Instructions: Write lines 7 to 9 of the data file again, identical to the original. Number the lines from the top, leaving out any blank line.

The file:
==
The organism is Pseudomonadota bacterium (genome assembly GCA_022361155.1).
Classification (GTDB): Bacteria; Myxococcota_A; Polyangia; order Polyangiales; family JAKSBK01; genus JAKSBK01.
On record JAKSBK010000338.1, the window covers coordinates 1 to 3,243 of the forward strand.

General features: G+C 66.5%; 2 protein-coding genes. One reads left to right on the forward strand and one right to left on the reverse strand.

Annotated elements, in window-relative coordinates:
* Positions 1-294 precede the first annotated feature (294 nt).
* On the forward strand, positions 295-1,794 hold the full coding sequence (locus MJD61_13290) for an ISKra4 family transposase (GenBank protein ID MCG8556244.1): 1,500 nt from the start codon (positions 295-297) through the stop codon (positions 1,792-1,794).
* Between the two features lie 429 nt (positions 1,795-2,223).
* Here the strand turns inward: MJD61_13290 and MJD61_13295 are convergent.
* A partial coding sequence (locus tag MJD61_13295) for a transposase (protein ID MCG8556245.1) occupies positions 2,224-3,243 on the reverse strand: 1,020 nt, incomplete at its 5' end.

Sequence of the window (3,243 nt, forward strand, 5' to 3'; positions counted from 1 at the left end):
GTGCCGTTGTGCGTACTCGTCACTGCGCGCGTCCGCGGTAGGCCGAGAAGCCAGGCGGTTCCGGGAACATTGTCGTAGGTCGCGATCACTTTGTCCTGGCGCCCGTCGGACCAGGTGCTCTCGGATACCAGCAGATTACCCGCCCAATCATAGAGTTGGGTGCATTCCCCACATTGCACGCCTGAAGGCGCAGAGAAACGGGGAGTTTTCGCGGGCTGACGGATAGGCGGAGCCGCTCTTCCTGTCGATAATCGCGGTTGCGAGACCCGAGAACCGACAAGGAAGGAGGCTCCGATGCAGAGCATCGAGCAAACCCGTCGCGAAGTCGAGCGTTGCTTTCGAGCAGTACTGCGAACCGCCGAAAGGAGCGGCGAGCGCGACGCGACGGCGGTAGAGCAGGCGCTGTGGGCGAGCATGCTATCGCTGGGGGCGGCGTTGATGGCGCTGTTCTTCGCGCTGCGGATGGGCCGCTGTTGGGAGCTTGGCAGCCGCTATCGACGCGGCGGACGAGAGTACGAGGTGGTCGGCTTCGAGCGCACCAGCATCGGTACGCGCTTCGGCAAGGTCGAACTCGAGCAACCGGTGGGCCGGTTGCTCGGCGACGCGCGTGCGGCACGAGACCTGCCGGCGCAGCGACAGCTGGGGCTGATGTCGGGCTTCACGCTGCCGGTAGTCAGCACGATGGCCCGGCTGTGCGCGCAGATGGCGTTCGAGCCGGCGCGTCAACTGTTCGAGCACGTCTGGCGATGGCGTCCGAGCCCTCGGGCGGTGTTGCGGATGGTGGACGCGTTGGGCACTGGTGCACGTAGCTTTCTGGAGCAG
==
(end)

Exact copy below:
* On the forward strand, positions 295-1,794 hold the full coding sequence (locus MJD61_13290) for an ISKra4 family transposase (GenBank protein ID MCG8556244.1): 1,500 nt from the start codon (positions 295-297) through the stop codon (positions 1,792-1,794).
* Between the two features lie 429 nt (positions 1,795-2,223).
* Here the strand turns inward: MJD61_13290 and MJD61_13295 are convergent.